The warm, moist air, the incredible landscape, it really got to me, recharged my batteries. Being there, moreso than Times Square or London, really made me feel, on a universal level, that the coming of the New Millennium was something special.

Finally, when the signs started getting too scary, we stopped at the edge of one of the taller lava hills and got the best look at the lava flow we would get. At times, even hundreds of yards a way, you could still see a thick, intense orange beam reaching out into the sea, each wave unleashing another enormous white cloud.

Risking grave emotional problems in our daughter, I held her in one arm while holding Jen in the other and kissed my wife for fifteen minutes straight. I was incredibly happy. Katie, meanwhile, was rather amused, butting in now and then to give both of us messy wet baby kisses on the chin.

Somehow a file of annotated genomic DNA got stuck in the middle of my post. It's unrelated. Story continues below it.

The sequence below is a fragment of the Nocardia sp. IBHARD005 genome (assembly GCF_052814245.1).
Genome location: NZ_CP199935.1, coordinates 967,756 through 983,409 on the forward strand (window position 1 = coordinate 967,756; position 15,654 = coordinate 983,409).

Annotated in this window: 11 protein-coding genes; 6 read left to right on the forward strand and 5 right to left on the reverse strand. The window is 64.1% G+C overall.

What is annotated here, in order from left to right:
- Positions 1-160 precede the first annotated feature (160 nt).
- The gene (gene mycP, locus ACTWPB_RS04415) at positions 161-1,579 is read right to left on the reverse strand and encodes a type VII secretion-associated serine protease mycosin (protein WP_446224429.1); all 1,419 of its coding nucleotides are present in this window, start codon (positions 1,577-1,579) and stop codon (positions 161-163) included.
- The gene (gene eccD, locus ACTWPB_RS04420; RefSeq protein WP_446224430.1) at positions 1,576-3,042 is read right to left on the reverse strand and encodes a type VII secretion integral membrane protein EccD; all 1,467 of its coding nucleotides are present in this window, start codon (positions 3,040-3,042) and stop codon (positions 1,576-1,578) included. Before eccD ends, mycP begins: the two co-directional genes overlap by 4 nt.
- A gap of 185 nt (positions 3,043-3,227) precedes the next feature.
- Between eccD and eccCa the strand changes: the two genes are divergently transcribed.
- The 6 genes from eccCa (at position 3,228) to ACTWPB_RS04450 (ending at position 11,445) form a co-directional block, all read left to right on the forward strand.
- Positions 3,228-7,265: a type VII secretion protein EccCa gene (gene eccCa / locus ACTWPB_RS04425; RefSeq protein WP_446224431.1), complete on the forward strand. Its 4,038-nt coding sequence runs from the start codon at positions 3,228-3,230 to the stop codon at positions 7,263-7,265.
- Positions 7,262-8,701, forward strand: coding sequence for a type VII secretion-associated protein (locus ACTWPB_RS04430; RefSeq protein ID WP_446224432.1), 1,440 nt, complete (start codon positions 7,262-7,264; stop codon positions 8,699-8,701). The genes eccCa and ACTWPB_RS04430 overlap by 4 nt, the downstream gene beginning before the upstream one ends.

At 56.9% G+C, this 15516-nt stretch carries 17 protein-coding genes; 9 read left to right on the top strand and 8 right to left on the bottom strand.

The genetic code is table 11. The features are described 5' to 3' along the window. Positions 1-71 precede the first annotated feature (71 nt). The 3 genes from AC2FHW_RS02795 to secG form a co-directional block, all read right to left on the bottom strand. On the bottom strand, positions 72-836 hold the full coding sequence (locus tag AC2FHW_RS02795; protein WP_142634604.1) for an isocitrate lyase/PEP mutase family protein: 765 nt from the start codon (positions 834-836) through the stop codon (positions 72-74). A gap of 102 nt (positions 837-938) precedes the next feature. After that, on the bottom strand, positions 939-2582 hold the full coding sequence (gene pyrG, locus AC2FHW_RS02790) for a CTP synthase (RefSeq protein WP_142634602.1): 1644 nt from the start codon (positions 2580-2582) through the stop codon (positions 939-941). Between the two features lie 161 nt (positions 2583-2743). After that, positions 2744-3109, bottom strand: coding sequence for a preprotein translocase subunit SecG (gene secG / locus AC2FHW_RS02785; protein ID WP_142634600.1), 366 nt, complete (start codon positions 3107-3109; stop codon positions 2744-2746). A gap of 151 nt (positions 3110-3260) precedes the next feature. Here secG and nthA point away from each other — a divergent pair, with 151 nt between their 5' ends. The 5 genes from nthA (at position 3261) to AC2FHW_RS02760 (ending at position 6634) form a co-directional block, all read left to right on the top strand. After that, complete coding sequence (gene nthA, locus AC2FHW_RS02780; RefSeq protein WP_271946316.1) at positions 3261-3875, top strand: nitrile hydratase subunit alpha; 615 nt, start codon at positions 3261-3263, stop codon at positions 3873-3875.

Our eyes and hearts full, we hiked back to the car, and drove slowly and thoughtfully back up to the crater and then back down into Hilo. The sun set somewhere on the other side of the island as we traveled.

We relaxed in our room for a bit, then headed downstairs for the Naniloa's special New Year's Eve roast beef and crab buffet. It wasn't all that fancy, but very tasty (at least in Hilo, they don't skimp on the seafood). On a whim I also ordered a plate of sashimi. Jen grinned from ear to ear.

Finally, we returned to our room, stretched out on the cool bed, and watched cities around the world cross into the new year. Of course we stuck with Dick Clark for New York, and it was quite a show (and quite a crowd, despite the specter of terrorism), but Paris — several hours before — took the cake.